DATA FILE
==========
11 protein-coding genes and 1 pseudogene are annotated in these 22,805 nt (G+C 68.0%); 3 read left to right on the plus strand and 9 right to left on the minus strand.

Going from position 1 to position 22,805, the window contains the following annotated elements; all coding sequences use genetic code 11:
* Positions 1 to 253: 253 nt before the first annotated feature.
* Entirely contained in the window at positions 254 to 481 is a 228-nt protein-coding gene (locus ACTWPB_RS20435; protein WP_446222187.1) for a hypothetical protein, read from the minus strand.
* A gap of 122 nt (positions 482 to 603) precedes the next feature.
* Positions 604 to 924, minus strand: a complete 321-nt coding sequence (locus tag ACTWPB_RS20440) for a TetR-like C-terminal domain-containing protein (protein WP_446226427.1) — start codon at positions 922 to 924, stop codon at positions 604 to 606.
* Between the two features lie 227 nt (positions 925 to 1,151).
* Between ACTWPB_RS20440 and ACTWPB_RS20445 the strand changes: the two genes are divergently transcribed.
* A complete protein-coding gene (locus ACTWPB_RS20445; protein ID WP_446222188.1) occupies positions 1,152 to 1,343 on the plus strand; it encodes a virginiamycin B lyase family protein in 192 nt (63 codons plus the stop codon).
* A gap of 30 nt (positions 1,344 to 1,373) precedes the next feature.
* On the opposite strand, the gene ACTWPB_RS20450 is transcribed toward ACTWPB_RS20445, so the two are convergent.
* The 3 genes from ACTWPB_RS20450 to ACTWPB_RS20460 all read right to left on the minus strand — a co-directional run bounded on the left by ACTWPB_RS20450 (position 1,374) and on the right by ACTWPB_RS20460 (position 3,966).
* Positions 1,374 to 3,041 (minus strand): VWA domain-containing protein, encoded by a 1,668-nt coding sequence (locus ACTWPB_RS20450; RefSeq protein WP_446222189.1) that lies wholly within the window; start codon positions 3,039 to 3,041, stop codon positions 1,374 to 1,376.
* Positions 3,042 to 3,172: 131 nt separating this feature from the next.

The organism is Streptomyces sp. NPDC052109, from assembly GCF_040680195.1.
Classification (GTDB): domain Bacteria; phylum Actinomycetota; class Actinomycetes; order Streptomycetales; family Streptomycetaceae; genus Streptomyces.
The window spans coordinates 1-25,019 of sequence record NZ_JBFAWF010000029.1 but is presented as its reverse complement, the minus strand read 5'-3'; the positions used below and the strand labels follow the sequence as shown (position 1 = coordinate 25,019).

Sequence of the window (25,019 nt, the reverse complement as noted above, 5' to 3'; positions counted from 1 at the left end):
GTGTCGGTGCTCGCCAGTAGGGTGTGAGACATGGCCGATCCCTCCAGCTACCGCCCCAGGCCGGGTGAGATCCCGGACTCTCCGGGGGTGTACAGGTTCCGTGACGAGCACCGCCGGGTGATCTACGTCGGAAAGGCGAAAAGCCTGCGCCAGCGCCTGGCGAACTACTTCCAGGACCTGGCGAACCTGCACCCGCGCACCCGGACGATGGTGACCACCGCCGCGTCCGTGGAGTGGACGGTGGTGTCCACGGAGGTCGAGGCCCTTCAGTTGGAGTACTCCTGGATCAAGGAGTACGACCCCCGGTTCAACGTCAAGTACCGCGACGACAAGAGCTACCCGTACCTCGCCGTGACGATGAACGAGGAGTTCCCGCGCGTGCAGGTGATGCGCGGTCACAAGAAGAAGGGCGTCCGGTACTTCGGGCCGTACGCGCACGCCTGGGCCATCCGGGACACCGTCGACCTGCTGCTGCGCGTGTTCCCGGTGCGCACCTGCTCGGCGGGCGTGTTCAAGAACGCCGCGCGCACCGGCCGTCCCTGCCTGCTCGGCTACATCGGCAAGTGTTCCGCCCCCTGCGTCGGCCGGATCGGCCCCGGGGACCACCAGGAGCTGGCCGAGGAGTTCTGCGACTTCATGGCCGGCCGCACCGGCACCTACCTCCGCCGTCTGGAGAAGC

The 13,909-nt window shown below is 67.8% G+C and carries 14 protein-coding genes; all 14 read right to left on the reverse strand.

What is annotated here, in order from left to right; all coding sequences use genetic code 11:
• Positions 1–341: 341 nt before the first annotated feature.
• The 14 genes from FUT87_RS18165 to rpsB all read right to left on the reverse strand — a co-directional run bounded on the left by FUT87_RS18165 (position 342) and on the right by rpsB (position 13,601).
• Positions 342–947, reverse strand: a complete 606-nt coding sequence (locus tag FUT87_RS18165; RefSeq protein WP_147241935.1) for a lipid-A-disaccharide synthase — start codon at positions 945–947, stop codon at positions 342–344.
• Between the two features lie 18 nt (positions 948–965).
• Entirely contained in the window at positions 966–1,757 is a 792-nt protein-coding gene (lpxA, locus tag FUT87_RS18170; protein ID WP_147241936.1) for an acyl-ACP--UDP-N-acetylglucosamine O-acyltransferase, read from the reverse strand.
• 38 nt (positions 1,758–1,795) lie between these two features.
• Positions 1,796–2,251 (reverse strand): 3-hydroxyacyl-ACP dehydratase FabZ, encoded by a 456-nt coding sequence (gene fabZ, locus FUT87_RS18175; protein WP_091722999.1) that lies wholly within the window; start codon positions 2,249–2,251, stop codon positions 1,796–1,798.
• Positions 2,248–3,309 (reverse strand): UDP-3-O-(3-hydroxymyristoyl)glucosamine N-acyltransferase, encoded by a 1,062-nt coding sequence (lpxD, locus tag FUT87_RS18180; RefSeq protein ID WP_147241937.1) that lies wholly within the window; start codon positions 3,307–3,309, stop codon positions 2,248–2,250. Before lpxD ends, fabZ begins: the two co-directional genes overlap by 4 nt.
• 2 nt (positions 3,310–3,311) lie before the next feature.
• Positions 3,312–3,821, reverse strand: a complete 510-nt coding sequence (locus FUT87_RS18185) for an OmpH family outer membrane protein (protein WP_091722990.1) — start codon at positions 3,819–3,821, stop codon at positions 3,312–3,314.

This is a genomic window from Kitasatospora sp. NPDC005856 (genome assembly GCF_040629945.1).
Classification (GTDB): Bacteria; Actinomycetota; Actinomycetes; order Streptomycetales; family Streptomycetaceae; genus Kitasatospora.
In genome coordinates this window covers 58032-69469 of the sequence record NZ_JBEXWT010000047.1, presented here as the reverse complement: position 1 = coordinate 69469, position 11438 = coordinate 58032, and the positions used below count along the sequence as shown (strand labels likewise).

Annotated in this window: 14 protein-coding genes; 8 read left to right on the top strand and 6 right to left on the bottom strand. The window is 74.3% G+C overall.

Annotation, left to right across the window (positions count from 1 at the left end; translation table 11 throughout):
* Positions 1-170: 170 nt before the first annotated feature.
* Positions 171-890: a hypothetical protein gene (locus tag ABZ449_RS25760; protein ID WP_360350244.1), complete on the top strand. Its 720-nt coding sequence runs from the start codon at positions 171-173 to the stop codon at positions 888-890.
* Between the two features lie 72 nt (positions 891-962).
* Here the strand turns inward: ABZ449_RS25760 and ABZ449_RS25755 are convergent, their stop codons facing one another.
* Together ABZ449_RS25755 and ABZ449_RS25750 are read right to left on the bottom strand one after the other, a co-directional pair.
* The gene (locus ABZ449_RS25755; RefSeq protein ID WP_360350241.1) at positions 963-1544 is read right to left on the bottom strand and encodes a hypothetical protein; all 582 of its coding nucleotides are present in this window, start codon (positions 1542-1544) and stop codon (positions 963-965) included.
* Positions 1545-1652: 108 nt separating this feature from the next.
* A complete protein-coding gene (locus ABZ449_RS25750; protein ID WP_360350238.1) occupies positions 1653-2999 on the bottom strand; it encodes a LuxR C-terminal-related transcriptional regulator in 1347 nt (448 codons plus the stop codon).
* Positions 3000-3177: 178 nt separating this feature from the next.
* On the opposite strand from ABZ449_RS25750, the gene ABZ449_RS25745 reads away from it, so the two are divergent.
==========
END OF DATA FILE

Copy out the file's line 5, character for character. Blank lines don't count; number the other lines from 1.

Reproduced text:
* A gap of 122 nt (positions 482 to 603) precedes the next feature.